GC exclusively test drives the fastest four-wheel drive production car ever, the Grand Sport Vitesse

The Bugatti Veyron 16.4 Grand Sport Vitesse is the 1,200 horsepower version of the open-top model Grand Sport. To date 100 models have been sold worldwide, with the final production run due to be capped at the 150th model.

The Veyron represents a remarkable technological achievement with an eye watering price tag of €2 million. It is not only the fastest car in the world, but also the most expensive with the Middle East accounting for more than a quarter of global sales.

According to former F1 driver and official Bugatti test pilot Pierre-Henri Raphanel, the Veyron would not have been possible without three intertwining components. First, it requires a brand like Bugatti. “If this car was a Toyota, even if it was twice as good, then no one would spend two million on it. You need a luxury brand that represents history and heritage.”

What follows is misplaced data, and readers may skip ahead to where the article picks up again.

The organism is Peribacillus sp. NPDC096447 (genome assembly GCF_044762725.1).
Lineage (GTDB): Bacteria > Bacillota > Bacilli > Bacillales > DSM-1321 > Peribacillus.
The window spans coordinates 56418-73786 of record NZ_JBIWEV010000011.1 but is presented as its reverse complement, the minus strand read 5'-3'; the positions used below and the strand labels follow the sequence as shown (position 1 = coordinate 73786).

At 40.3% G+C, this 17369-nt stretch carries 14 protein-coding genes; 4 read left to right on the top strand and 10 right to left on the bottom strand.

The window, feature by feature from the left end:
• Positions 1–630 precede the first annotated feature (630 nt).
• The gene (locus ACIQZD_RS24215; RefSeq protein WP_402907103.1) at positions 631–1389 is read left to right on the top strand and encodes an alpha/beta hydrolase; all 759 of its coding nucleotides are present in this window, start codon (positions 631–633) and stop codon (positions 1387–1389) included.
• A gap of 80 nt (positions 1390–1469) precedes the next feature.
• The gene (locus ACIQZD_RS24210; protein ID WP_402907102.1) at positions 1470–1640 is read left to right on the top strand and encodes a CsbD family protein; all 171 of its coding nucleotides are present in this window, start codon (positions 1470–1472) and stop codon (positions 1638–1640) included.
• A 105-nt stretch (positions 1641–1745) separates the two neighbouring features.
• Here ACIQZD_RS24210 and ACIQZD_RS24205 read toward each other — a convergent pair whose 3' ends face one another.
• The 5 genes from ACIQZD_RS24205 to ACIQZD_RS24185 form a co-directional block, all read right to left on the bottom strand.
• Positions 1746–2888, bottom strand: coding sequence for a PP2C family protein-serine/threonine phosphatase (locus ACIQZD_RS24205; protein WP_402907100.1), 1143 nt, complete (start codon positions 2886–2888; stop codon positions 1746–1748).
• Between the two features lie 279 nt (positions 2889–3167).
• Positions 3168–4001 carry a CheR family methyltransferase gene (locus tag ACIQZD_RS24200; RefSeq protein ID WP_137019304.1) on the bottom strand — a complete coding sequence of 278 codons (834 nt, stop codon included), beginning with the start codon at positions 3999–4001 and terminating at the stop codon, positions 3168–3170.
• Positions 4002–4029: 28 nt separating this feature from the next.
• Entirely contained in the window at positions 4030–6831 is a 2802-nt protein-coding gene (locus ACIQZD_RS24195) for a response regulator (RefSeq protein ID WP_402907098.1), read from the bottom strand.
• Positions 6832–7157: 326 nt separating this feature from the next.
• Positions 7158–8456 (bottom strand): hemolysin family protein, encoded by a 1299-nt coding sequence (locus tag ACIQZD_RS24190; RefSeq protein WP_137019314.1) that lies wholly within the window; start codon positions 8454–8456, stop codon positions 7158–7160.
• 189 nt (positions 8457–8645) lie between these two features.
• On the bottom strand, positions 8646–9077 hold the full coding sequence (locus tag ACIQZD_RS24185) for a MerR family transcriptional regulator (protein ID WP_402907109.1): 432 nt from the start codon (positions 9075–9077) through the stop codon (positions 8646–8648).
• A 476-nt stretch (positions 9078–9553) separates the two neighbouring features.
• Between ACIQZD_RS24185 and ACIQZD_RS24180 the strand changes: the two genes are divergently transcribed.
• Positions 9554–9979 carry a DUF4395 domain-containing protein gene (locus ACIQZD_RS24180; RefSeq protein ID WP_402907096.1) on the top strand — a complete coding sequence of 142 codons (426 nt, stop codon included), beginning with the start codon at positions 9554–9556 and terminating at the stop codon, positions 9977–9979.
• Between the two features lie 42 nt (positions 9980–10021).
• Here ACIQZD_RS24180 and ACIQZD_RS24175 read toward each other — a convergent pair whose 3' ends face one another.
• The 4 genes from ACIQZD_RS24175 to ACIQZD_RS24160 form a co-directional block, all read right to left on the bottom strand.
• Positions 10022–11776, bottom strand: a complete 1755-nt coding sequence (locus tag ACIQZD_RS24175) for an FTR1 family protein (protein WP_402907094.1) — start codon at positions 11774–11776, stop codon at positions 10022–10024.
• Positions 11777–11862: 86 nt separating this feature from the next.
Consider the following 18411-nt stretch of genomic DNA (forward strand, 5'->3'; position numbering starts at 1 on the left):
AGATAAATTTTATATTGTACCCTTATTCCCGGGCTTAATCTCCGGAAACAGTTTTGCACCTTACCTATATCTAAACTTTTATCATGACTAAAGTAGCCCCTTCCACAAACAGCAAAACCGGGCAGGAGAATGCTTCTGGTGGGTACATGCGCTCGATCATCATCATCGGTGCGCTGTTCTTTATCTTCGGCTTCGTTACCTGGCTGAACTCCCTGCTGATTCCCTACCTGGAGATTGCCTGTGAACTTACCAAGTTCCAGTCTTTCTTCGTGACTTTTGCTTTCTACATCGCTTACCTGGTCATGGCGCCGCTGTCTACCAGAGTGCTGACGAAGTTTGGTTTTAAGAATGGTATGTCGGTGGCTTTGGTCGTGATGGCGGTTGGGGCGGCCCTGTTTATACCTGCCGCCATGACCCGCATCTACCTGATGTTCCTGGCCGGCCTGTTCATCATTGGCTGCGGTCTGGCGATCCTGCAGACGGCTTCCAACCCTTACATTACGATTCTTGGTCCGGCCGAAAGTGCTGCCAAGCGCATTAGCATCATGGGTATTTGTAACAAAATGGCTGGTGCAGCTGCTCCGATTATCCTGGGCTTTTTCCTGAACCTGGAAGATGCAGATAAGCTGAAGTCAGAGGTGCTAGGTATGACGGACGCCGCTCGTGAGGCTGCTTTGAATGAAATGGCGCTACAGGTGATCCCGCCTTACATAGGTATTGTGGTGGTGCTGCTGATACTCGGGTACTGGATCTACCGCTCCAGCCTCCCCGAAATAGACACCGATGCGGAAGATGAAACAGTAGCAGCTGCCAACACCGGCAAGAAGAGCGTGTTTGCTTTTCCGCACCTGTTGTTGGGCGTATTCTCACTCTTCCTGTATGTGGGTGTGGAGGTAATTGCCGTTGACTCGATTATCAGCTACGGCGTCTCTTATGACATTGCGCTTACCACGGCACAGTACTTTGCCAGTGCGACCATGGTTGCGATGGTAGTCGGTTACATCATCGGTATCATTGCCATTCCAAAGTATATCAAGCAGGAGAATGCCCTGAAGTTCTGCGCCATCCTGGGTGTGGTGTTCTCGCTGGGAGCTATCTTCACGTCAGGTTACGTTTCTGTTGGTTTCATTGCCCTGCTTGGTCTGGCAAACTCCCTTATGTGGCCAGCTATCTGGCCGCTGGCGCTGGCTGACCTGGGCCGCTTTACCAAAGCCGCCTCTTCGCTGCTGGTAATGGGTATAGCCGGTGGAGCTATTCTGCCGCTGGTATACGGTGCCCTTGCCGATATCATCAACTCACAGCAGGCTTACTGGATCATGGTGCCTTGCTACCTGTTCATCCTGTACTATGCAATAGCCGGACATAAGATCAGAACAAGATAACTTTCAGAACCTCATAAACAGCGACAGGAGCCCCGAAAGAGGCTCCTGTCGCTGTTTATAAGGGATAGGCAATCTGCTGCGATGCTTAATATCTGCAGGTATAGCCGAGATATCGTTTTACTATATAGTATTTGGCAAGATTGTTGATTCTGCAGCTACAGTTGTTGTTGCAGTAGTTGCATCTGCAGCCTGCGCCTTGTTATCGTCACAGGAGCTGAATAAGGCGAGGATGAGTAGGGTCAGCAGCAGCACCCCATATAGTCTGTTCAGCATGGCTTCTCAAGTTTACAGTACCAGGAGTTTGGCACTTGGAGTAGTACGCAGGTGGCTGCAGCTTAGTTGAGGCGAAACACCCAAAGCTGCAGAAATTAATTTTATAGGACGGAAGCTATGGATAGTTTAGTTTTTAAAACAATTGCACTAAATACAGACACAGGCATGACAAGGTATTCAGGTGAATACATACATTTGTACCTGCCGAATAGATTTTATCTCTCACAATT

Second was the vision of Ferdinand Piëch, the grandson of Ferdinand Porsche. “He said we would build the fastest car in the world that went over 250 miles with 1001 horsepower.” Fifteen years ago, the maximum power for cars was 550 horsepower. “This wasn’t easy and for three years the project was going down, the engines were overheating and the gearbox exploding but the man knew what he wanted. He changed the president of the company and finally they made the first Veyron in 2005.”

The final requirement is a group like Volkswagen to invest and support this type of project.

“This is why a car like this comes around only once in a lifetime,” explains Raphanel. “Bugatti made 27 prototypes of the Veyron before they officially launched the model costing them €27 million.” The investment has almost certainly been recouped from sales. The car was also tested in extreme conditions, cold temperatures in Sweden and hot temperatures in Death Valley, however it is unlikely that anyone would leave their supercar parked outside in the snow. This goes some way to explain why Bugatti expect customers to pay such a staggering amount for a supercar when their competitors such as Ferrari and McLaren charge half the price. But as Raphanel points out, “Nobody will spend €2 million when they can get an equivalent for €1 million. They spend €2 million because they know it is worth €2 million.”

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Technical Specifications:

Top Speed: 410 km/h

Performance: 1,200 horsepower/6.400 rpm

Acceleration: 2.6 sec 0 – 100 km/h

Engine: W-16, 8 liter capacity

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